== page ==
The oil price crash was the result of a severe decline in international oil demand thanks to the spread of the novel coronavirus, made infinitely worse by an ensuing oil price war between the leading OPEC+ members of Saudi Arabia and Russia.
Most trade takes place by sea, and—for navigational safety purposes—virtually all cargo ships report their position, speed, and other information many times a day. A new IMF methodology using these data can help better inform us how international trade is affected by the COVID-19 pandemic.
While the economic scale of the crisis grabs attention, and could even paralyze us, the human toll is even more pressing. Millions of lives in the poorest countries are on the precipice. The contagion they face isn’t just the virus, as devastating as that will be, but its travelling companions of poverty, deprivation, even starvation.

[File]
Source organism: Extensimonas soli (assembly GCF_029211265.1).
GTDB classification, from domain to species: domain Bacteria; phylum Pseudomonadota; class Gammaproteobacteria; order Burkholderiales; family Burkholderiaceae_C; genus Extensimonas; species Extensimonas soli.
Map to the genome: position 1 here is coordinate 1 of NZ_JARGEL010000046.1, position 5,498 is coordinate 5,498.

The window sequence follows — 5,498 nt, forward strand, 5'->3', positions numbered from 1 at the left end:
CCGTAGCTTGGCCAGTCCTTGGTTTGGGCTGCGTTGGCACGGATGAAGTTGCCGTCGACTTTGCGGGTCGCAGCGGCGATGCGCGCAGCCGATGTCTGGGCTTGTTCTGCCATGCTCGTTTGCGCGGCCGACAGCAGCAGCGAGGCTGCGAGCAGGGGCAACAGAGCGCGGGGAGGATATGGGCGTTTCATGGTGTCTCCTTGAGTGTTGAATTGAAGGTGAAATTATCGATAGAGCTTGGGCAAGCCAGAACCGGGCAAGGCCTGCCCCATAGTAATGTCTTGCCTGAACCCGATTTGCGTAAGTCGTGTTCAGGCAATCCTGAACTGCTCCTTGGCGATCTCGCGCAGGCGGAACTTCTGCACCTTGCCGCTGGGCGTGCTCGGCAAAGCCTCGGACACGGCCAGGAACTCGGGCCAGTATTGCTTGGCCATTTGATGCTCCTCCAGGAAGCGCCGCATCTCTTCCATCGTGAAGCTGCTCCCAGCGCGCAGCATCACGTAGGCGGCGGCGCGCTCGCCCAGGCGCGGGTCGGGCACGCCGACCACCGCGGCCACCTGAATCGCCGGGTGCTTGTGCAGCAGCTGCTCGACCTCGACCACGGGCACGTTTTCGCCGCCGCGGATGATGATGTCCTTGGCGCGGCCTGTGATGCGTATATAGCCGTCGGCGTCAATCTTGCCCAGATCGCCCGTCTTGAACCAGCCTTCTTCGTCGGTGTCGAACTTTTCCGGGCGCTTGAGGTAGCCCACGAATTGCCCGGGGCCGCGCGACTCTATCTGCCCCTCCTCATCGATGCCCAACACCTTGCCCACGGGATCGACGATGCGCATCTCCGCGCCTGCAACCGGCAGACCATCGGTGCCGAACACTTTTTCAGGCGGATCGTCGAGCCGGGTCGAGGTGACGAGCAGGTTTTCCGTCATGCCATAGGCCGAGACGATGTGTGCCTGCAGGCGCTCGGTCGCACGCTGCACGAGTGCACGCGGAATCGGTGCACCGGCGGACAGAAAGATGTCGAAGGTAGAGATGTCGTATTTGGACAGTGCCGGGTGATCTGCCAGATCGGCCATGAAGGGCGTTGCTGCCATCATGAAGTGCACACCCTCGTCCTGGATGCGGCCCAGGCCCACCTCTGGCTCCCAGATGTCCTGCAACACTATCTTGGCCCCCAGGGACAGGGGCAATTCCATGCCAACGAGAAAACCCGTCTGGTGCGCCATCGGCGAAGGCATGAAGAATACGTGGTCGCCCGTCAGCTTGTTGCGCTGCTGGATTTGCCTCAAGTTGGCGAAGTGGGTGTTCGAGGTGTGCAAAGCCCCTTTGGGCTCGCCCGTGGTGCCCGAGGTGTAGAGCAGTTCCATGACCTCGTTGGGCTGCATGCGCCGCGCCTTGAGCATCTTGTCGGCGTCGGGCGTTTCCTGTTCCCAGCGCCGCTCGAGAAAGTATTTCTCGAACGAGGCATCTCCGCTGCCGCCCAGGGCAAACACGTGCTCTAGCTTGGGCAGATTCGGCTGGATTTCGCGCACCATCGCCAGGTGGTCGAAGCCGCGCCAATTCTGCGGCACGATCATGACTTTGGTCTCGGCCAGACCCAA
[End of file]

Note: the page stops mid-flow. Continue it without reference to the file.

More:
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By JACOB BATHANTI and DEBRA LADNER / Image Credit: World Bank As COVID-19 (coronavirus) spreads around the world, governments and development organizations are thinking hard about how to respond effectively. …
The World Bank’s Commodity Markets Outlook comes with large caveats including uncertainty over the pandemic’s duration and severity; the direction of energy and fertilizer prices; currency movements; changes to trade and domestic support policies; and possible disruptions in global supply chains.